Touring Exhibitions, Making an Impact
For more than forty years, touring exhibitions have been at the heart of Mid-America Arts Alliance. ExhibitsUSA (EUSA), our oldest program, brings exhibitions of varied size and subject matter to communities large and small across the country. Recently finishing its tour, Blake Little: Photographs from the Gay Rodeo visited twelve venues across the country between 2015 and 2021.
Consisting of forty-one black-and-white photographs taken between 1988 and 1992, Blake Little documents the gay rodeo circuit and the lives of many of its participants in those years. The collected body of work not only served as a stunning example of black-and-white portraiture and rodeo photography, it also explored the diverse and complex natures of individual and community identity in the West.
Speaking about his series of photographs from the international gay rodeo circuit, artist Little summed up how his personal experience as a participant informs the images. “These photographs represent an amazing, magical time in my life. Back then, I questioned if I was a ‘real’ cowboy because in the back of my mind I always felt like an observer—and photography was my first passion. But my unique situation allowed me to document the growing sport of gay rodeo from the inside along with the thrills and personal challenges of fulfilling my cowboy dreams.”
Each venue that displays an EUSA exhibition completes a survey at the end of its time, and Blake Little garnered excellent feedback about the need for exhibitions telling diverse stories. From Florida up to Oregon, visitors were engaged and venues witnessed new dialogs and expansion of perspectives.
The Education Director at the Gilcrease Museum of Art in Tulsa, Oklahoma, shared the following after the exhibition was on view there in 2018: “Just want to share some feedback from one of our volunteers, who has been a dedicated volunteer at the museum for many years.
He visited the Blake Little show yesterday and wanted to pat us on the back for hosting this exhibition. It made quite an impression on him and he noted that he ‘will never see gay men the same after that.’ He mentioned that he wasn’t aware that gay men could also be so masculine and that the show expanded his understanding of what it can mean for someone to be gay.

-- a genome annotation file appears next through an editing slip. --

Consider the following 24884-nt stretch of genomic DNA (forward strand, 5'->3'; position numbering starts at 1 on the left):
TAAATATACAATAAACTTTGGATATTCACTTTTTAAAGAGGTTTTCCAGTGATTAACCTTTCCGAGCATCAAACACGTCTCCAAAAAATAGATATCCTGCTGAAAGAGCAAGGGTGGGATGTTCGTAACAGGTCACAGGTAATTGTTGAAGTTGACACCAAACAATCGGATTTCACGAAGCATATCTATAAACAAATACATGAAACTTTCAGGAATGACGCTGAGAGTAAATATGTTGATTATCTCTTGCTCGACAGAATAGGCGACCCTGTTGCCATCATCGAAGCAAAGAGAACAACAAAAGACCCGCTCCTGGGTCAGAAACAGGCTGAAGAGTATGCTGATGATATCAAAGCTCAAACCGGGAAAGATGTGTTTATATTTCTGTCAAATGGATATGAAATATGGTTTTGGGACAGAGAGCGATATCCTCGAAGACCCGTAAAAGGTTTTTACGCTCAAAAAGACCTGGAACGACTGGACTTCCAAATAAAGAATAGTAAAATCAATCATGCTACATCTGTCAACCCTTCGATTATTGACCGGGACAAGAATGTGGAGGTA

I was touched by his comments and also by the impact that this show can have on shifting perceptions and cultivating understanding and perhaps even empathy.”
At the James Museum of Western and Wildlife Art in St. Petersburg, Florida, they witnessed deeply personal experiences while exhibiting Blake Little in 2020–21. Curator of Art Emily Kapes shared, “The James Museum was proud to host Blake Little and bring little-known stories of the gay rodeo to our community. Our initiative of amplifying voices of diversity has had an incredibly positive response from visitors, and this exhibition proved to be a wonderful addition to our program. It brought a new, eye-opening perspective to our gallery with beautiful photographs and a compelling narrative.”
The experience led a visitor to write, “the photographs are quite beautiful. I wasn’t expecting to see the exhibition through the lens of AIDS and loss, and that was a bit like a gut-punch. I found myself choking back tears as each photo was revealed within that context. I also commend the James Museum for curating such an important and stunning bunch of works.”
The James Museum’s installation included a selfie station where visitors were invited to “Break stereotypes,” just as this exhibition did. As one visitor put it, the exhibition was “a wonderful tribute that has taken too long to happen.”
Image credits: installation view of Blake Little: Photographs from the Gay Rodeo at the James Museum of Western and Wildlife Art, St. Petersburg, Florida